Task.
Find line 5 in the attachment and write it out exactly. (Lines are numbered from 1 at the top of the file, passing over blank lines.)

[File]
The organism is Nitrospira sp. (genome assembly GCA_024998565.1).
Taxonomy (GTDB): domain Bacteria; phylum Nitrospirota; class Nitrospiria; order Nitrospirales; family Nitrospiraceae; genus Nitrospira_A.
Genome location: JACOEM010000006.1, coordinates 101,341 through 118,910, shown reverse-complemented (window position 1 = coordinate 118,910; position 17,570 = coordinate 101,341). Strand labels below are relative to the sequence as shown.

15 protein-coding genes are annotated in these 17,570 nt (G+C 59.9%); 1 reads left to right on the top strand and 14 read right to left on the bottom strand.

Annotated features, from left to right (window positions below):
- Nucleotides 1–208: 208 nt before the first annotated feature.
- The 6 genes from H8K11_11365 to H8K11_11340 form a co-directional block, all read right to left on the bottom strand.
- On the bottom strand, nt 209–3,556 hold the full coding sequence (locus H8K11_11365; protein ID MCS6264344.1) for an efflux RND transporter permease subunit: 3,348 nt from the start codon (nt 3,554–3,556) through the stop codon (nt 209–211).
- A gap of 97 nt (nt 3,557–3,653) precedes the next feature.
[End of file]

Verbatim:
Annotated features, from left to right (window positions below):